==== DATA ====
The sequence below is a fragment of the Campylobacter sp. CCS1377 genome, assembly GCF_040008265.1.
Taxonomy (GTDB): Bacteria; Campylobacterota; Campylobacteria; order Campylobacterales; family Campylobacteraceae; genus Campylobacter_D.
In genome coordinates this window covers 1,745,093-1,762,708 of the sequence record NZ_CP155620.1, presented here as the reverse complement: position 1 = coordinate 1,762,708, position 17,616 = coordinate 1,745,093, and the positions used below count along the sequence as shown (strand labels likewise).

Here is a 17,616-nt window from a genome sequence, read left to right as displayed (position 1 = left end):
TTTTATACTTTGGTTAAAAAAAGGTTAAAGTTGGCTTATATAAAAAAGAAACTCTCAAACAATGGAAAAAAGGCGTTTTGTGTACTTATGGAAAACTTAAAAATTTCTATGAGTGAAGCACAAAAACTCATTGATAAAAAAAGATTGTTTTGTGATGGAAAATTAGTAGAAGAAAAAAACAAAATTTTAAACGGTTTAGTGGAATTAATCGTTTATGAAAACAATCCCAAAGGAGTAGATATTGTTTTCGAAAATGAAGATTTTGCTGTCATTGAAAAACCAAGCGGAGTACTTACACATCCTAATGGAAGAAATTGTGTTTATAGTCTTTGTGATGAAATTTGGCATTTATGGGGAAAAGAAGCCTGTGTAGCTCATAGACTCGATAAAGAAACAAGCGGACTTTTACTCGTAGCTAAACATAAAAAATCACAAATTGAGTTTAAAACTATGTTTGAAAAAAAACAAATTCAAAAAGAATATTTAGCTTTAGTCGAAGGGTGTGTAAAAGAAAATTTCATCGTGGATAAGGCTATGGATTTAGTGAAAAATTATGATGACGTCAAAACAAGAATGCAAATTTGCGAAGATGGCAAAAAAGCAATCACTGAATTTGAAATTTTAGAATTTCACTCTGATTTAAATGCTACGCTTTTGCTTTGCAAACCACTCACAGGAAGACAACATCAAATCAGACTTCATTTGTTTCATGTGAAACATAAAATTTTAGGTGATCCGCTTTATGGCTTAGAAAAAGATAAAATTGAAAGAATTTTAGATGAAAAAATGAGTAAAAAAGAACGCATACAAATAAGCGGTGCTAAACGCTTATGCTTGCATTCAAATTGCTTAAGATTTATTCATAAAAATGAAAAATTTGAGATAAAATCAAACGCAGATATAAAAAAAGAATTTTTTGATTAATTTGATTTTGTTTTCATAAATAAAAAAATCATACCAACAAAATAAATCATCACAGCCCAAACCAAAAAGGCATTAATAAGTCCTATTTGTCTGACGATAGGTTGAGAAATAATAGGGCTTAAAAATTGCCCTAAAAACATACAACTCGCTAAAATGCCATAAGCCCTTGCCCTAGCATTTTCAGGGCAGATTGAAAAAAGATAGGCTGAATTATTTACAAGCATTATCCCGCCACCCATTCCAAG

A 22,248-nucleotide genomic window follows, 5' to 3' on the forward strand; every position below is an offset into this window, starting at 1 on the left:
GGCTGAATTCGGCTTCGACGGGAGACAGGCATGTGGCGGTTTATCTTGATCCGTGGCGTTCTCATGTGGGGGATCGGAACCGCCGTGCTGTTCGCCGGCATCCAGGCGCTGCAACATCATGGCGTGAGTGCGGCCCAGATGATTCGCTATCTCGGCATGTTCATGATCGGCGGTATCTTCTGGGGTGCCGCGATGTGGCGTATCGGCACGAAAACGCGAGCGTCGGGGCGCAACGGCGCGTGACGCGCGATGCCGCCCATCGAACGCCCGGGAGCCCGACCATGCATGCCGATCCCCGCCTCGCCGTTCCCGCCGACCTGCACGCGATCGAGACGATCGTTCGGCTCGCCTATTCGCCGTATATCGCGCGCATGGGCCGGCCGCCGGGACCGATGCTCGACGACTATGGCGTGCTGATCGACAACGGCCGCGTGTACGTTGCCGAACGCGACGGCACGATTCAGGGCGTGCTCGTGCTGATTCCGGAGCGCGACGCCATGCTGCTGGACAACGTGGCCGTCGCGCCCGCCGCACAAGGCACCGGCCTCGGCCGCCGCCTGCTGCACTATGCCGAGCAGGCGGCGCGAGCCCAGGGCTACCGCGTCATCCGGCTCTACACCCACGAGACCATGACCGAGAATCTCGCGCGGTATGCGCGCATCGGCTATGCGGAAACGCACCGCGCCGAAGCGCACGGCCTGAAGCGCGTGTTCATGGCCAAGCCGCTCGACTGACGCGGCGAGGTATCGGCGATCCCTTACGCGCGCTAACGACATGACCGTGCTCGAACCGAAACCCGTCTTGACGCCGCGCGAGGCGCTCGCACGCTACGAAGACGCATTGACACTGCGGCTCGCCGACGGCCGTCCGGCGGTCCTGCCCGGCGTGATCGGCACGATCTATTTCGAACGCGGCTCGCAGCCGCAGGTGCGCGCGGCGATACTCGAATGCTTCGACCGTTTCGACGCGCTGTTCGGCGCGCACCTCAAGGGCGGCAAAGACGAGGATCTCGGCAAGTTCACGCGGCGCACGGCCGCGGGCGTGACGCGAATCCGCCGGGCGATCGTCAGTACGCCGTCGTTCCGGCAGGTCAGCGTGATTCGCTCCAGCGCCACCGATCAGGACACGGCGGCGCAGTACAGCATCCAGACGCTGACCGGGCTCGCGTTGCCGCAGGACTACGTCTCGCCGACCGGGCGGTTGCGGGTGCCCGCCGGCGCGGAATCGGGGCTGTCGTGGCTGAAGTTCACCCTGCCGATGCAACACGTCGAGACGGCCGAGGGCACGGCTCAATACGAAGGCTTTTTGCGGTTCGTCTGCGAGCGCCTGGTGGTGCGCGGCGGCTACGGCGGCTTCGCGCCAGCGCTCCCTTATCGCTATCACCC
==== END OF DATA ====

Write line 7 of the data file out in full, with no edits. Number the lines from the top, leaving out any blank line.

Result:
GGCTGAATTCGGCTTCGACGGGAGACAGGCATGTGGCGGTTTATCTTGATCCGTGGCGTTCTCATGTGGGGGATCGGAACCGCCGTGCTGTTCGCCGGCATCCAGGCGCTGCAACATCATGGCGTGAGTGCGGCCCAGATGATTCGCTATCTCGGCATGTTCATGATCGGCGGTATCTTCTGGGGTGCCGCGATGTGGCGTATCGGCACGAAAACGCGAGCGTCGGGGCGCAACGGCGCGTGACGCGCGATGCCGCCCATCGAACGCCCGGGAGCCCGACCATGCATGCCGATCCCCGCCTCGCCGTTCCCGCCGACCTGCACGCGATCGAGACGATCGTTCGGCTCGCCTATTCGCCGTATATCGCGCGCATGGGCCGGCCGCCGGGACCGATGCTCGACGACTATGGCGTGCTGATCGACAACGGCCGCGTGTACGTTGCCGAACGCGACGGCACGATTCAGGGCGTGCTCGTGCTGATTCCGGAGCGCGACGCCATGCTGCTGGACAACGTGGCCGTCGCGCCCGCCGCACAAGGCACCGGCCTCGGCCGCCGCCTGCTGCACTATGCCGAGCAGGCGGCGCGAGCCCAGGGCTACCGCGTCATCCGGCTCTACACCCACGAGACCATGACCGAGAATCTCGCGCGGTATGCGCGCATCGGCTATGCGGAAACGCACCGCGCCGAAGCGCACGGCCTGAAGCGCGTGTTCATGGCCAAGCCGCTCGACTGACGCGGCGAGGTATCGGCGATCCCTTACGCGCGCTAACGACATGACCGTGCTCGAACCGAAACCCGTCTTGACGCCGCGCGAGGCGCTCGCACGCTACGAAGACGCATTGACACTGCGGCTCGCCGACGGCCGTCCGGCGGTCCTGCCCGGCGTGATCGGCACGATCTATTTCGAACGCGGCTCGCAGCCGCAGGTGCGCGCGGCGATACTCGAATGCTTCGACCGTTTCGACGCGCTGTTCGGCGCGCACCTCAAGGGCGGCAAAGACGAGGATCTCGGCAAGTTCACGCGGCGCACGGCCGCGGGCGTGACGCGAATCCGCCGGGCGATCGTCAGTACGCCGTCGTTCCGGCAGGTCAGCGTGATTCGCTCCAGCGCCACCGATCAGGACACGGCGGCGCAGTACAGCATCCAGACGCTGACCGGGCTCGCGTTGCCGCAGGACTACGTCTCGCCGACCGGGCGGTTGCGGGTGCCCGCCGGCGCGGAATCGGGGCTGTCGTGGCTGAAGTTCACCCTGCCGATGCAACACGTCGAGACGGCCGAGGGCACGGCTCAATACGAAGGCTTTTTGCGGTTCGTCTGCGAGCGCCTGGTGGTGCGCGGCGGCTACGGCGGCTTCGCGCCAGCGCTCCCTTATCGCTATCACCC